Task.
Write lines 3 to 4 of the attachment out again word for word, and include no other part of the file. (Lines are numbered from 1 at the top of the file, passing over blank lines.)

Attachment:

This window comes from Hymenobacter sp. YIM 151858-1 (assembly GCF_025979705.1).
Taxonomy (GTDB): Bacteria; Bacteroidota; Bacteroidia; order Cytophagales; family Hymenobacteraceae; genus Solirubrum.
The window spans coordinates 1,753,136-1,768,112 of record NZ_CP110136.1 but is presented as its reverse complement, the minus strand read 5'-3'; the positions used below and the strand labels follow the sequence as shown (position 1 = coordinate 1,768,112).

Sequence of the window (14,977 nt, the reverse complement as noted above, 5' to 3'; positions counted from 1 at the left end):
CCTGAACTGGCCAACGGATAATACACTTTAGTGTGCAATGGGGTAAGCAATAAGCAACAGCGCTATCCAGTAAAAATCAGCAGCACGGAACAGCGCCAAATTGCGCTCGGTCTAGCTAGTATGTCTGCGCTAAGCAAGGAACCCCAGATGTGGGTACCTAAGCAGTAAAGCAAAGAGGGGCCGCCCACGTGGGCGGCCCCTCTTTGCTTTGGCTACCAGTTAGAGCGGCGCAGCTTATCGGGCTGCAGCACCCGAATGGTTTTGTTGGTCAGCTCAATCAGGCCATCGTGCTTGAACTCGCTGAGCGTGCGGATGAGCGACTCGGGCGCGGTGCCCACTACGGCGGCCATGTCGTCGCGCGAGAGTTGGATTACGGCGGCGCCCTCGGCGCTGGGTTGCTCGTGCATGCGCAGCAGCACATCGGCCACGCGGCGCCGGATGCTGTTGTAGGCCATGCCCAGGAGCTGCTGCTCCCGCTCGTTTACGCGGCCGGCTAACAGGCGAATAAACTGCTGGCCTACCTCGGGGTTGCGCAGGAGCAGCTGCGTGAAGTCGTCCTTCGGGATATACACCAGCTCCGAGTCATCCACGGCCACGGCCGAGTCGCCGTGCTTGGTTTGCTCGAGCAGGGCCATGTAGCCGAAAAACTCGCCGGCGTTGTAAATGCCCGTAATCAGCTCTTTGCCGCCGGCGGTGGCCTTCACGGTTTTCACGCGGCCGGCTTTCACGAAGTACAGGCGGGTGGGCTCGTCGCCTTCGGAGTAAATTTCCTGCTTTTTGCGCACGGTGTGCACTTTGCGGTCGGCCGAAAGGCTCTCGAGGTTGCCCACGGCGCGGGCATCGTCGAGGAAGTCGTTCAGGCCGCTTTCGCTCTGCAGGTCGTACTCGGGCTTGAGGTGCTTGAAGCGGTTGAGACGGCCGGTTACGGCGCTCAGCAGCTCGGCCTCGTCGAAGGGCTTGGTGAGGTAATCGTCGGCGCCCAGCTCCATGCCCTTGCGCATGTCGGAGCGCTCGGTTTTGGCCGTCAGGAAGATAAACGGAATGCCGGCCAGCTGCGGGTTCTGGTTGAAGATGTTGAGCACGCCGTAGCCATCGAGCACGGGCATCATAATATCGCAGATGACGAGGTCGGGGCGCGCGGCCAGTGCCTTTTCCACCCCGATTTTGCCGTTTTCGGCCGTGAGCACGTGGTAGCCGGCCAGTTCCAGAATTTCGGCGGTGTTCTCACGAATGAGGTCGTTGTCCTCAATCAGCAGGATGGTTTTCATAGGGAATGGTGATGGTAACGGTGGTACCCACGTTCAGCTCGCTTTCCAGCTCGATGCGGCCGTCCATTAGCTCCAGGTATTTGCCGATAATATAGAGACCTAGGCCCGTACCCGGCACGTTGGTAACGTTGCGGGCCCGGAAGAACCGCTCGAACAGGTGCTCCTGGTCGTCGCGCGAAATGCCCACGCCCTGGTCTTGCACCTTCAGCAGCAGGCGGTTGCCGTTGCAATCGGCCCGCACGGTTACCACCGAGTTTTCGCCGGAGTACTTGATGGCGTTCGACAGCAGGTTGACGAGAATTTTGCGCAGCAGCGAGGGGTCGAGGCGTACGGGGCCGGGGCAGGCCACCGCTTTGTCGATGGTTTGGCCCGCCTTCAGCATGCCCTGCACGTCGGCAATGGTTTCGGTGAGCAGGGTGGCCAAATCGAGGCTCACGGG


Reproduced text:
The window spans coordinates 1,753,136-1,768,112 of record NZ_CP110136.1 but is presented as its reverse complement, the minus strand read 5'-3'; the positions used below and the strand labels follow the sequence as shown (position 1 = coordinate 1,768,112).

Sequence of the window (14,977 nt, the reverse complement as noted above, 5' to 3'; positions counted from 1 at the left end):